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Primate
Member of the mammalian order Primates, including prosimians, monkeys, apes, and humans, defined by a suite of anatomical and behavioral traits.
Evolution
A change in the frequency of a gene or a trait in a population over multiple generations.
Biological Anthropology
The study of humans as biological organisms, considered in an evolutionary framework; sometimes called 'physical anthropology'.
Hominid
A member of the primate family Hominidae, distinguished by bipedal posture and, in more recently evolved species, large brain.
Adaptation
A trait that increases the reproductive success of an organism, produced by natural selection in the context of a particular environment.
Anthropology
The study of humankind in a cross-cultural context. Anthropology includes the subfields cultural anthropology, linguistic anthropology, archaeological anthropology (archaeology), and biological anthropology (physical anthropology).
Culture
The sum totoal of learned traditions, values, and beliefs that groups of people (and a few species of highly intelligent animals) possess.
Biocultural Anthropology
The study of the interaction between biology and culture, which plays a role in most human traits.
Paleoanthropology
The study of the fossil record of ancestral humans and their primate kin.
Osteology
The study of the skeleton.
Paleopathology
The study of diseases in ancestral human populations.
Forensic Anthropology
The study of human remains applies to a legal context.
Primatology
The study of the nonhuman primates and their anatomy, genetics, behavior, and ecology.
Human Biology
Subfield of biological anthropology dealing with human growth and development, adaptation to environmental extremes, and human genetics.
Physical Anthropology
The study of humans as biological organisms, considered in an evolutionary framework.
Deduction
A conclusion that follows logically from a set of observations.
Observation
The gathering of scientific information by watching a phenomenon.
Hypothesis
A preliminary explanation of a phenomenon. Hypothesis formation is the first stem of the scientific method.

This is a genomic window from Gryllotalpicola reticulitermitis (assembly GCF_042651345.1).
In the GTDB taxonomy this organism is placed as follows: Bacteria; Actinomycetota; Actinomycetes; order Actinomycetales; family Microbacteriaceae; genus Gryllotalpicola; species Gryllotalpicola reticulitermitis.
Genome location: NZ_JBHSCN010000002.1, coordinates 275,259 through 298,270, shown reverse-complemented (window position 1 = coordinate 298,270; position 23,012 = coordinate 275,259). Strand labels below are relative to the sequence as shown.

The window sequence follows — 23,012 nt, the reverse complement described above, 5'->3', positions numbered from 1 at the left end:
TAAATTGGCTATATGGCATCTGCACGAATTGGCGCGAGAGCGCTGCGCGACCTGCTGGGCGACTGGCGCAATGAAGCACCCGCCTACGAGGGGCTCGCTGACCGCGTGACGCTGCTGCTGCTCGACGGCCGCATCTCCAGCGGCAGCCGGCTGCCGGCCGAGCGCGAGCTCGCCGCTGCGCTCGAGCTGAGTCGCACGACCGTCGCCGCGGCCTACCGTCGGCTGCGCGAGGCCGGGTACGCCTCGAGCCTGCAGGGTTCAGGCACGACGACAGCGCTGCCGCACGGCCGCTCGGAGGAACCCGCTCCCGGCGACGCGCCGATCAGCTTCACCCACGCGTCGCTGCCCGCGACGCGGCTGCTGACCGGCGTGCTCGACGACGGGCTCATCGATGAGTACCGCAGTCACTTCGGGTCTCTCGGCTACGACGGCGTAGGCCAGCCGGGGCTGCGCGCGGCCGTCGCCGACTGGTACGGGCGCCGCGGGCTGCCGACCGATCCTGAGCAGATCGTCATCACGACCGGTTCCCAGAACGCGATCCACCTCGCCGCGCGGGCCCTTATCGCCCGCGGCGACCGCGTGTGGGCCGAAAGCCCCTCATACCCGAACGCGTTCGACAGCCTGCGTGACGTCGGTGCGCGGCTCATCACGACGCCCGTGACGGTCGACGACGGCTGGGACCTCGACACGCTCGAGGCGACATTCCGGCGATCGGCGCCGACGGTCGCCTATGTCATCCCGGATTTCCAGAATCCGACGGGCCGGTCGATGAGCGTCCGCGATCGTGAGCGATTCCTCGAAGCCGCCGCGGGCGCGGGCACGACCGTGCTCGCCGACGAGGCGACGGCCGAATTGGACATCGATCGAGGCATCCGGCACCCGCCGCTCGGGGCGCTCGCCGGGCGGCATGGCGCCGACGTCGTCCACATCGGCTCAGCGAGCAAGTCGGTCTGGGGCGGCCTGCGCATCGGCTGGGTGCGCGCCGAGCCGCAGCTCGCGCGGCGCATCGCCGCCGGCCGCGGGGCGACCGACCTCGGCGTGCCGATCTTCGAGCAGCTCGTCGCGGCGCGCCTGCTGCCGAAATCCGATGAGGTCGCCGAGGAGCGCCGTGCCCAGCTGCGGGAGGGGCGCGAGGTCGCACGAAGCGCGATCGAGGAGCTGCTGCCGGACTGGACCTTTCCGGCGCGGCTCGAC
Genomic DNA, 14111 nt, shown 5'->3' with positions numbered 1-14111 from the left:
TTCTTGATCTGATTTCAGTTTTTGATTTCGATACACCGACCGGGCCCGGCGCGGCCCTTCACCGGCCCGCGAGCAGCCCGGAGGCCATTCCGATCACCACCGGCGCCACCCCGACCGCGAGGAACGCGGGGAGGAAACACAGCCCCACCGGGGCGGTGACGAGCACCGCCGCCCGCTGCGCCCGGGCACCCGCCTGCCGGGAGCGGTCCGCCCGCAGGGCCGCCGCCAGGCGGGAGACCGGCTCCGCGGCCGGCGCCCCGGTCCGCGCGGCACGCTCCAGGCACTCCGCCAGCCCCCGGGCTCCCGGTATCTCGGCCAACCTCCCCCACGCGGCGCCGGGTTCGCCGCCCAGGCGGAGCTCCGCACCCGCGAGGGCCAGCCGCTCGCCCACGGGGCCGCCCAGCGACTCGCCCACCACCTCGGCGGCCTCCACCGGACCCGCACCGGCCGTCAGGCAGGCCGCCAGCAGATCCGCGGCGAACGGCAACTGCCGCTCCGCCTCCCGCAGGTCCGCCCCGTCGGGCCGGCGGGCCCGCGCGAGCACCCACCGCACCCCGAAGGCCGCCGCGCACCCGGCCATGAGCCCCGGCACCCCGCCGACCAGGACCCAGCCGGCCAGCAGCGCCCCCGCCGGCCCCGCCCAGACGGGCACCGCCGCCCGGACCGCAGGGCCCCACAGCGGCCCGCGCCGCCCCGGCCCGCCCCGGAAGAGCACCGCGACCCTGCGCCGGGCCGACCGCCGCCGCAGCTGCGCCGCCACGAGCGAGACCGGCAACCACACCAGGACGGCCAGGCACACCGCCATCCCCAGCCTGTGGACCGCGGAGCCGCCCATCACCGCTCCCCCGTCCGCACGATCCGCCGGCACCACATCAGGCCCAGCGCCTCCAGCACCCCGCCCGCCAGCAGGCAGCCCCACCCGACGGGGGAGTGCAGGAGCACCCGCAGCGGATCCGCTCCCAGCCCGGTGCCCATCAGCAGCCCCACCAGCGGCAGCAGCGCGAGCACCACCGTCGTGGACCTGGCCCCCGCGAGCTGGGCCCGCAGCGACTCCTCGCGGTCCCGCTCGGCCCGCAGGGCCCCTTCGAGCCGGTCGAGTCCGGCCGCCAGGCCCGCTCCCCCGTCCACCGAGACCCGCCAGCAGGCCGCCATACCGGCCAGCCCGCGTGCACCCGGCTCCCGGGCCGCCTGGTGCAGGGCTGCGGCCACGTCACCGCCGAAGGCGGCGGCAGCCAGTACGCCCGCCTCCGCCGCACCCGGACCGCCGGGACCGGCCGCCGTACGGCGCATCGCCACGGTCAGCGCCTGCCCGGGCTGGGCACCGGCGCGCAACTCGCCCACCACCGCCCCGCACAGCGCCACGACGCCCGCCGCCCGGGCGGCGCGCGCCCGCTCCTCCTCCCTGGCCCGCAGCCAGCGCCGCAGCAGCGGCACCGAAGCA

Experimentation
The testing of a hypothesis.
Scientific Method
Standard scientific research procedure in which a hypothesis is stated, data are collected to test it, and the hypothesis is either supported or refuted.
Data
The scientific evidence produced by an experiment or by observation (qualitative, quantitative), from which scientific conclusions are made.
Falsifiable
Able to be shown to be false.
Paradigm
A conceptual framework useful for understanding a body of evidence.
Immutability (or Fixity)
Stasis; lack of change.
Taxonomy
The science of biological classification.
Binomial Nomenclature
Linaean naming system for all organisms, consisting of a genus and species label.
Taxon
A group of organsisms assigned to a particular category.
Catastrophism
Theory that there have been multiple creations interspersed by great natural disasters such as Noah's flood.
Theory of Inheritance of Acquired Characteristics
Discredited theory of evolutionary change proposing that changes that occur during the lifetime of an individual, through the use or disuse, can be passed on to the next generation.
Uniformitarianism
Theory that the same gradual geological process we observe today was operating in the past.
Adaptive Radiation
The diversification of one founding species into multiple species and niches.
Natural Selection
Differential reproductive success over multiple generations.
Mutation
An alteration in the DNA that may or may not alter the function of a cell. If it occurs in a gamete, it may be passed from one generation to the next.
Intelligent Design
A creationist school of thought that proposes that natural selection cannot account for the diversity and complexity of form and function found in nature.
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